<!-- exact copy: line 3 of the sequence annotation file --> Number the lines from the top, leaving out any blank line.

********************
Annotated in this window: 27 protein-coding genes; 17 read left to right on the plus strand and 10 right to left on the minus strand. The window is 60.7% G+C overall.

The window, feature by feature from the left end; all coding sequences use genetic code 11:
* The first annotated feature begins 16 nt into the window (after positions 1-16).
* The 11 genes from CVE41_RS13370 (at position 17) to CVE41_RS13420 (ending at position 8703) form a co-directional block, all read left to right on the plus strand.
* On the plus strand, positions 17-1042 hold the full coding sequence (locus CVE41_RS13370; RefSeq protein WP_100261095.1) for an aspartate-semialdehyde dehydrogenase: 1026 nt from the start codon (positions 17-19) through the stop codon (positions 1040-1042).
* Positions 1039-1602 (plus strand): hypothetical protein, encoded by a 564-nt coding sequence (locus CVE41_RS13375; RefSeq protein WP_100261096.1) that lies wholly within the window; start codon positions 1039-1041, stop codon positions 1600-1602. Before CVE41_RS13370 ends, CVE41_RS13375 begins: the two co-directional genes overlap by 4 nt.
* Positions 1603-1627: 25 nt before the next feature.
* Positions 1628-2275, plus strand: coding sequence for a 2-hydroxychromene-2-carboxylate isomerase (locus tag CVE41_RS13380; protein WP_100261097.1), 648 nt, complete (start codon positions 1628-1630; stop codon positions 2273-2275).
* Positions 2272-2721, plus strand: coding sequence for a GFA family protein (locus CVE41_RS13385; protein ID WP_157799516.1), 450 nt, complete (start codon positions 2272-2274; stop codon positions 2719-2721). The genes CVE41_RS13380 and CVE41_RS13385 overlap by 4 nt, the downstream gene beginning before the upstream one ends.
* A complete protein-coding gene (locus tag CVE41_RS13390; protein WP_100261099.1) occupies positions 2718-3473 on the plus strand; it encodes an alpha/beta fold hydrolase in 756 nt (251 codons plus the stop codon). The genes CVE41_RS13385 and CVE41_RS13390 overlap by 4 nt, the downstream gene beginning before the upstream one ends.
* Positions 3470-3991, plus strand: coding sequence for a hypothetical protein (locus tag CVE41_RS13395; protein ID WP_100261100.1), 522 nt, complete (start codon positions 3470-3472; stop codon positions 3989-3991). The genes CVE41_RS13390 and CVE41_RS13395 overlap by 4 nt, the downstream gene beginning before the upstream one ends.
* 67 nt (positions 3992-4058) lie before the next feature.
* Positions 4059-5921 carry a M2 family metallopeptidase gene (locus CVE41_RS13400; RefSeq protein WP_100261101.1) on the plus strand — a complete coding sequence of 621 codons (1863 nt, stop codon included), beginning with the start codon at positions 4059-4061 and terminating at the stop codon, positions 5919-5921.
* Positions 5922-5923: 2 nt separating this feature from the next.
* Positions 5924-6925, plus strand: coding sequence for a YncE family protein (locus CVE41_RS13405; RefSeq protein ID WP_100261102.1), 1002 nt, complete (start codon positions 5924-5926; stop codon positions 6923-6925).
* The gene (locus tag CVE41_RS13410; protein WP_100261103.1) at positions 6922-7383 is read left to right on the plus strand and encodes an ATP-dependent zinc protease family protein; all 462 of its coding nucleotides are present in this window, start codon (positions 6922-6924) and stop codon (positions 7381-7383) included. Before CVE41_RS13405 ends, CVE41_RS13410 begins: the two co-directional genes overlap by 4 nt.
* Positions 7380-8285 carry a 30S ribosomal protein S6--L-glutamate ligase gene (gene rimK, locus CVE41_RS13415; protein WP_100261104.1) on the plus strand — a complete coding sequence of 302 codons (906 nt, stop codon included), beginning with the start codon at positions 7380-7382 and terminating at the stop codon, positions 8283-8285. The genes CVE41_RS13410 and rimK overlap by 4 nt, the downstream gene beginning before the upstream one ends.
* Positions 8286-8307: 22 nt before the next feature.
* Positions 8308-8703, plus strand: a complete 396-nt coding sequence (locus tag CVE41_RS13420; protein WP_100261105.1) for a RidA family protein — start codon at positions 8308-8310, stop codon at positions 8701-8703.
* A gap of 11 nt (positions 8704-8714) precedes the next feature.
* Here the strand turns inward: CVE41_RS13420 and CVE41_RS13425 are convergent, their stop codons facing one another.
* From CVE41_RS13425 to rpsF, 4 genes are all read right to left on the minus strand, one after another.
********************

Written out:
* The first annotated feature begins 16 nt into the window (after positions 1-16).